The third African Regional Apimondia Symposium (ARAS 2023), hosted by the SA Bee Industry Organisation (SABIO), took place at the International Convention Centre in Durban from 22 to 24 March. Apimondia is the International Federation of Beekeepers’ Associations and other organisations working within the apiculture sector since 1895.
The first African regional symposium was held in Arusha, Tanzania, in November 2014, and the second in Addis Ababa in Ethiopia in December 2018, and stakeholders in Africa once again embraced the opportunity to come together and engage in information-sharing in Durban.
“Apimondia symposia are meant to bring stakeholders, from beekeepers, equipment manufacturers, scientists and academia, policymakers, and development partners, to honey processors and traders under one roof to exchange information, ideas, and experiences on how to develop the apiculture sector within the respective regions,” said David Mukomana, President of the Apimondia Regional Commission for Africa.
The symposium was attended by 322 bee enthusiasts, of which 30% were from outside South Africa. Besides the 229 South Africans, visitors from outside the country’s borders included apiculturists from Argentina (1), Belgium (1), Botswana (2), Burkina Faso (6), Democratic Republic of the Congo (1), Eswatini (2), Germany (1), Greece(1), Kenya (3), Lesotho (14), Malawi (9), Mozambique (13), Namibia (1), Tanzania (15), Togo (1), Turkey (2), United Arab Emirates (2), United States (2), and Zimbabwe (16).
“The Durban symposium was designed to generate a beekeeping revolution that will create a vibrant and sustainable apicultural economy on the continent,” said Kai Hichert, who co-chaired the symposium with Tumi Mobi. “The aim was to develop a value chain that ranges over the whole spectrum of beekeeping activities from subsistence beekeeping to commercial pollination of agricultural crops.”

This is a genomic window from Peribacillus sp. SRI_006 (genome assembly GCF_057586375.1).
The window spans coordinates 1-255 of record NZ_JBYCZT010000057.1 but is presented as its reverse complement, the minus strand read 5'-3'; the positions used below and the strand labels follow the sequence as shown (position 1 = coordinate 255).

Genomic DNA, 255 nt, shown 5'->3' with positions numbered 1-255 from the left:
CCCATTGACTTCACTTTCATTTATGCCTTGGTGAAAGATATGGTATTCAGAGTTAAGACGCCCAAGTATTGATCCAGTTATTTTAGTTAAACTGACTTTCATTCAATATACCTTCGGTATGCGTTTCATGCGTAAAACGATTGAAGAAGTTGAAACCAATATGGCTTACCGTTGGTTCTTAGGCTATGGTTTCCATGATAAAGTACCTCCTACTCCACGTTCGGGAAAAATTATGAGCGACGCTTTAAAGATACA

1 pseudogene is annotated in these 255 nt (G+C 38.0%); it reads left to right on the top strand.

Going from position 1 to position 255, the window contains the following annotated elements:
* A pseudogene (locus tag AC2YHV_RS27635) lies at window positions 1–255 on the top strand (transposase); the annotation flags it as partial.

The symposium offered an opportunity for apiculturists to share research, challenges, and commercial opportunities at workshops and roundtable discussions. In addition, the first-ever continental honey, mead, and bee products competition was held. It showed that there is ample scope for marketing these products, thereby further developing a viable industry. Seven themes were discussed, including bee biology, bee conservation, bee products, beekeeping technology, policy development, and pollination. Bee products and beekeeping in rural areas will be discussed in separate articles.
Under this theme, the ‘language’ of drones, killer pesticides, the genetics of Ethiopian bees, and the value of honeyguides were discussed.
Eloise Butcher of the Social Insects Research Group at the University of Pretoria discussed her research into the chemical signals in the communication of drones of Apis Mellifera Scutellata with each other and the rest of the hive. “I am interested in the role drones play within the hive as they are often overlooked or misunderstood. Investigating their communication could lead us to ask fascinating new questions involving drones,” said Eloise.
The long and short-term effects of neonicotinoid pesticides were discussed by Gamze Ertem of the Ege Üniversitesi in Izmir, Turkey. Gamze is researching the negative effects of these pesticides on the nervous system of bees. Since the early 1990s, they have become the most widely used class of insecticide and are presently used in at least 140 products in more than 120 countries. As a result of the pesticide’s negative effect on bee colonies, prohibitions and restrictions have been imposed on their use in European Union countries.
A presentation on the genetic diversity of Apis mellifera and beekeeping development in Ethiopia was offered by Dr Teweldemedhn Gebretinsae Hailu, whose PhD research focused on the classification and characterisation of Ethiopian honeybees. Dr Hailu and his co-researchers used integrated methods to classify and characterise the highly debated Ethiopian honeybee lineages and subspecies.